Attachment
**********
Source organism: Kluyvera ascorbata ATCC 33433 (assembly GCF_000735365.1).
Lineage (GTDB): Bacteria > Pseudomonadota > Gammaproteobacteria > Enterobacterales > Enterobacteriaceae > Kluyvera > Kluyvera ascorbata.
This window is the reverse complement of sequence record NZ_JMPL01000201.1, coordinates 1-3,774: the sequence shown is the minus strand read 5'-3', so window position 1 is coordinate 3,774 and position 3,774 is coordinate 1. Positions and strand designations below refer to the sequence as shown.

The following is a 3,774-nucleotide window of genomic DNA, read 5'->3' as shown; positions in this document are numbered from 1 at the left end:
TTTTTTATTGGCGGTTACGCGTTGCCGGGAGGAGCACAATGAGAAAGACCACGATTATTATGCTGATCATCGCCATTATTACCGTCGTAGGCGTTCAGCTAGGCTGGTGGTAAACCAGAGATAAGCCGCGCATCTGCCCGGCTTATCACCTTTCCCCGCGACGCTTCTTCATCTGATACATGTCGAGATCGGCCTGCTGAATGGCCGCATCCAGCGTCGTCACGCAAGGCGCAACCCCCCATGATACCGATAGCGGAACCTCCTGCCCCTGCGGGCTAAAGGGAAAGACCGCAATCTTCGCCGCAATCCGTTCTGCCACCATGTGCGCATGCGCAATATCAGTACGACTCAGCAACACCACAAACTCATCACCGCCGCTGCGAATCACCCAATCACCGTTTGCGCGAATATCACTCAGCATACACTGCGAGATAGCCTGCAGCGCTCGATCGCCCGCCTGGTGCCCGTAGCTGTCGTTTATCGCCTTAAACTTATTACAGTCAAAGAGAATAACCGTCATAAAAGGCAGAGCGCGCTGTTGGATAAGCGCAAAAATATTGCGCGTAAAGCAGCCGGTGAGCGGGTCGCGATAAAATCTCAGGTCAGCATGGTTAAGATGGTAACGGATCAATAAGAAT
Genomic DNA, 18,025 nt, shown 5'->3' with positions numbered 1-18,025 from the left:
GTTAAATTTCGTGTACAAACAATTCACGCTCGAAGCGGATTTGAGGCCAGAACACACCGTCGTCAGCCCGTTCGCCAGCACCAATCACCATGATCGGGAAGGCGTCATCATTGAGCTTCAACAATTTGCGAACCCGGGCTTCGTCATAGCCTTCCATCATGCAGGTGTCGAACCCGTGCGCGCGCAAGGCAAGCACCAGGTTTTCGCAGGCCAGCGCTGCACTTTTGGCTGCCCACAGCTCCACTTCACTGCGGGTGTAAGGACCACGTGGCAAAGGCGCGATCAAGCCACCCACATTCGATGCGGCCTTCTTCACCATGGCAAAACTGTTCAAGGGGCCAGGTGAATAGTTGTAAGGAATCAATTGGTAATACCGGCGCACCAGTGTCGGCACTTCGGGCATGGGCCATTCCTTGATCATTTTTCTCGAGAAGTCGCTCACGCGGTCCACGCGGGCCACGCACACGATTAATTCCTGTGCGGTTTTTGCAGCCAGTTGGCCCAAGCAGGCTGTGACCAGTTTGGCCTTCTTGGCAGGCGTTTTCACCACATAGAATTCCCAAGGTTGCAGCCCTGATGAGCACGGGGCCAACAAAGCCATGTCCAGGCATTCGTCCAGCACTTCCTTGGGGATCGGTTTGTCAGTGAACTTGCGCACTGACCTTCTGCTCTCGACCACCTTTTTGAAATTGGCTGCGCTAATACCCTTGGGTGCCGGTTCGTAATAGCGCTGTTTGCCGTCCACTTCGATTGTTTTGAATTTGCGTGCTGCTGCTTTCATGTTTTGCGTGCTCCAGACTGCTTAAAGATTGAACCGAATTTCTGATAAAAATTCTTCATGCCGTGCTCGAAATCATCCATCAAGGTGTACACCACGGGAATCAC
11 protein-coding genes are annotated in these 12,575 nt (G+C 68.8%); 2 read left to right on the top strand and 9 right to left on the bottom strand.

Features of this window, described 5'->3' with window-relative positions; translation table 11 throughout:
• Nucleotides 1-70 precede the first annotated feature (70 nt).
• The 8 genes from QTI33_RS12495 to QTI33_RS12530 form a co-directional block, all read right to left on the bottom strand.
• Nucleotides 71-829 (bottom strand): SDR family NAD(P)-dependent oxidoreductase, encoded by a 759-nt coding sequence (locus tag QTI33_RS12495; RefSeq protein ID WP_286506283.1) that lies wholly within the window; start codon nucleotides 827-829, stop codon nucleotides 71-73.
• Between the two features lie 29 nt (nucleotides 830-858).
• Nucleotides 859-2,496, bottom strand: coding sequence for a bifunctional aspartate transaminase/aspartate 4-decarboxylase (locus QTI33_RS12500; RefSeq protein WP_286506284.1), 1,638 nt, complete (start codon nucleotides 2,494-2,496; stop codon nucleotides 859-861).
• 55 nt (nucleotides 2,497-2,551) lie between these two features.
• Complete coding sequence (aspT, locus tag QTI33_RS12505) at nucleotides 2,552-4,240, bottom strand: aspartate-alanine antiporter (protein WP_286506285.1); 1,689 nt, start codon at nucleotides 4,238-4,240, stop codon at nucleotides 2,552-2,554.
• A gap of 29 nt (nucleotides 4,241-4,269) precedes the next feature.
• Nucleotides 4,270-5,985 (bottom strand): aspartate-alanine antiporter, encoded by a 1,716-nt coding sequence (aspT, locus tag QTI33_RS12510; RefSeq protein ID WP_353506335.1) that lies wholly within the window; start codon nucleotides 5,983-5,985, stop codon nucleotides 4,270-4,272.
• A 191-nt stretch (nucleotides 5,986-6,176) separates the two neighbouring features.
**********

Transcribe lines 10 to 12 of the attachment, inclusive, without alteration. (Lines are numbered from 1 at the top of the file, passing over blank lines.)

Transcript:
• Nucleotides 1-70 precede the first annotated feature (70 nt).
• The 8 genes from QTI33_RS12495 to QTI33_RS12530 form a co-directional block, all read right to left on the bottom strand.
• Nucleotides 71-829 (bottom strand): SDR family NAD(P)-dependent oxidoreductase, encoded by a 759-nt coding sequence (locus tag QTI33_RS12495; RefSeq protein ID WP_286506283.1) that lies wholly within the window; start codon nucleotides 827-829, stop codon nucleotides 71-73.